Formal

A formal approach to design looks at drawing on the formal language of architecture to develop a concept. We look to architecture from the classical period to inform our approach to developing the formal rules of our design. The classical orders are one of the earliest systems of architectural language, which give formality to proportion, scale and form.

Although the design may not be classical in its style, it may be that the formal rules of proportions, scale, the golden section and so on are translated into a contemporary building.

 

Collaborative

Most projects can be considered to be collaborative. Whether there is a large design team working on the different aspects of the building, there is also the client, stakeholders, engineers, surveyors, contractors and many more people involved in the design. However, the end user of the building is one of the important parts of the puzzle that often is not directly involved in the design process.

Some architects are starting to take the approach that the end user is the expert in the requirements of the building, and engaging in a collaborative exercise that sees the end user contributing to the design process. This is particularly popular with projects that have a large community or social focus, where the skills and knowledge of the building users can be included in the development of the project.

This approach is rarely possible in a student project, but worth considering as an approach to design.

 
04 Analysis of proposals
 
 

Philosophical

 

Another approach to architectural concepts is to consider your design philosophy. This is a set of values you use to inform your design. The values could be the life values of the designer, or could be a reflection of the design brief or context of the site, or indeed a combination of all three.

You could investigate some of the following statements:

  • artistic vs. scientific
  • rational vs. irrational
  • personal vs. universal
  • visual vs. non visual
  • needs vs. wants
  • individual vs. society

Then you can go on to look at your values in terms of design. How do these values work with the design problems you face on this particular project?

 
  • ordered vs. random
  • structured vs. unstructured
  • objective vs. subjective
  • one answer vs. multiple solutions
  • creative vs. conservative
  • specific vs. general
  • man vs. nature
  • complexity vs. simplicity
  • design for now vs. design for the future
  • patterned process vs. random process

Exercises and Ideas

 
 

Your concept should evolve alongside your in depth site analysis, and design brief generation. Development of your architectural concept should not be the very first thing you look at with your design. Refer to your research and site information regularly and continue to draw out the problems that you need to resolve to make a successful design. What are the parameters that are being measured in order for the design to be considered successful?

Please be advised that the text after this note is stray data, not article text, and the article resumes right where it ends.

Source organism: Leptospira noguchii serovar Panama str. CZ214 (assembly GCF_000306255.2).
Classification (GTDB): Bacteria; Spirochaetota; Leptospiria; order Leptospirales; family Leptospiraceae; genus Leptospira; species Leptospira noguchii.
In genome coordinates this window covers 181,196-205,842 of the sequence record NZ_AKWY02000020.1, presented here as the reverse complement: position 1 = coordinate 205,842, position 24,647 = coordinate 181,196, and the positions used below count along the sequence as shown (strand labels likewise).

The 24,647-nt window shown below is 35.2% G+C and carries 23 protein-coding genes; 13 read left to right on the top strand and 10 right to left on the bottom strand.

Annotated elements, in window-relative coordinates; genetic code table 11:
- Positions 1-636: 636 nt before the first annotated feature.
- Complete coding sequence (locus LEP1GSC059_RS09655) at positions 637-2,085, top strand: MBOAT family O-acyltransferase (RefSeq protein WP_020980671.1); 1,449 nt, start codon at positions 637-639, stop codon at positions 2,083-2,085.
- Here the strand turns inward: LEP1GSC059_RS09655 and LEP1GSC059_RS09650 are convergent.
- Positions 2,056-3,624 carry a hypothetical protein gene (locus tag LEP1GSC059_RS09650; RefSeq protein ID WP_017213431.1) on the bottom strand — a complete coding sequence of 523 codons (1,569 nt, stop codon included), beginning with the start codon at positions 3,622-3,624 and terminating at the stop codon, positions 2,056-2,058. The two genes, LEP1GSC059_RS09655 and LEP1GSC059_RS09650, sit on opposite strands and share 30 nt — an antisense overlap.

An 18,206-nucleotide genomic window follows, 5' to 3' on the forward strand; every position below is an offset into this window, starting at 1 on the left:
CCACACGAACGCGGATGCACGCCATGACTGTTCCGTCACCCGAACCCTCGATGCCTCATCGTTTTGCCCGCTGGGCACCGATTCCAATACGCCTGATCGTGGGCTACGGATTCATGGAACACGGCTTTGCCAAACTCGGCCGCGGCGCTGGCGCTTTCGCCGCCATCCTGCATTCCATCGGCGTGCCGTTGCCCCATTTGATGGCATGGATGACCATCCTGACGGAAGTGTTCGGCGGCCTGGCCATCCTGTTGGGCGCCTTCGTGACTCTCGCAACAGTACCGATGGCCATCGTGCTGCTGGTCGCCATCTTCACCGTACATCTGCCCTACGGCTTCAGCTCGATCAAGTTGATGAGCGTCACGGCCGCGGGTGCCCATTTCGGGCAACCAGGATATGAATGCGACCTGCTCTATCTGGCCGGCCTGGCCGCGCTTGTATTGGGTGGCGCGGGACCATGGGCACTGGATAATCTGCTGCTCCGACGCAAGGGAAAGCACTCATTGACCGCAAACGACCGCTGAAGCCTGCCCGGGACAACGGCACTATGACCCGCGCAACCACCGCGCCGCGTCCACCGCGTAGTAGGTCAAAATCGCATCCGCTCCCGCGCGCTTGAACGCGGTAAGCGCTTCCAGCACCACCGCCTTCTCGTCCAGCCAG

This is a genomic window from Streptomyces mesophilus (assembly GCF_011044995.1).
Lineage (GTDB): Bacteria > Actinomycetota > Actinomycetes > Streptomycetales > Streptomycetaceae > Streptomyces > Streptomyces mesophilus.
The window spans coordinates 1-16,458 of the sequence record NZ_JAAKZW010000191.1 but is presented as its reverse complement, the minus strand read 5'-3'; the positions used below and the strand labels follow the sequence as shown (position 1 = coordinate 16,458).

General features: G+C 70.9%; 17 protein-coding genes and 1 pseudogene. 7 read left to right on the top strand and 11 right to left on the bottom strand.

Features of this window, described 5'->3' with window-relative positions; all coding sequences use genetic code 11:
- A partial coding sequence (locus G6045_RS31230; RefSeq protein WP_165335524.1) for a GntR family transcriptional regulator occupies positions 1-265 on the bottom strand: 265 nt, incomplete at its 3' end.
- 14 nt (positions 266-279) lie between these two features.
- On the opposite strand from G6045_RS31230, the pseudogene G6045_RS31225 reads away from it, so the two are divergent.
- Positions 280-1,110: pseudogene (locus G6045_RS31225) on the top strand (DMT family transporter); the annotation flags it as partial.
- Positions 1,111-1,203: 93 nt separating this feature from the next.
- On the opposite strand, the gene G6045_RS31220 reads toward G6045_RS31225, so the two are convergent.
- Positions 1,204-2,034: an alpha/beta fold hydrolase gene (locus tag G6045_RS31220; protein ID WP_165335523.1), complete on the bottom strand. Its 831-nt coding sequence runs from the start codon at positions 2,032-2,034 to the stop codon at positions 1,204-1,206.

The following ideas might help you develop your design concept.

Break it down

 

Explore the information you have collected and break it down into areas that have meaning to you. Consider the problems, the influences, the context.

What are the limitations? What are the opportunities? Consider the different approaches above and look at which ones would have relevance and meaning to your project.

Architecture Design Brief Checklist

Understand the problem

 

Make a diagram of the problems, or requirements of the building. By understanding the needs you may be led to an approach to focus on.

Sketch

 

Another useful way to develop your ideas, sketch out your concepts. Whether it is tiny elements of design detail, or general form of your building. Keep referring back to your sketches, as they may inspire a development of design.

 

Study your precedents

 

Carrying out in depth research relating to your design problems will inspire you and help you discover solutions. You can study how issues have been solved in other designs, and how they might direct you with your own. It is not copying, but using previous design innovation to inform your design solutions.

Design Solution

 

Your concepts and solutions will begin to build as you explore the different factors required in your design and the values and ideas you can come up with. Hopefully these tips and pointers will help you to develop your concepts in design, and give you more confidence in presenting your designs.

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My favourite Tools and Resources

I have curated a list of some of the tools and resources I would strongly recommend for anyone studying or working in Architecture.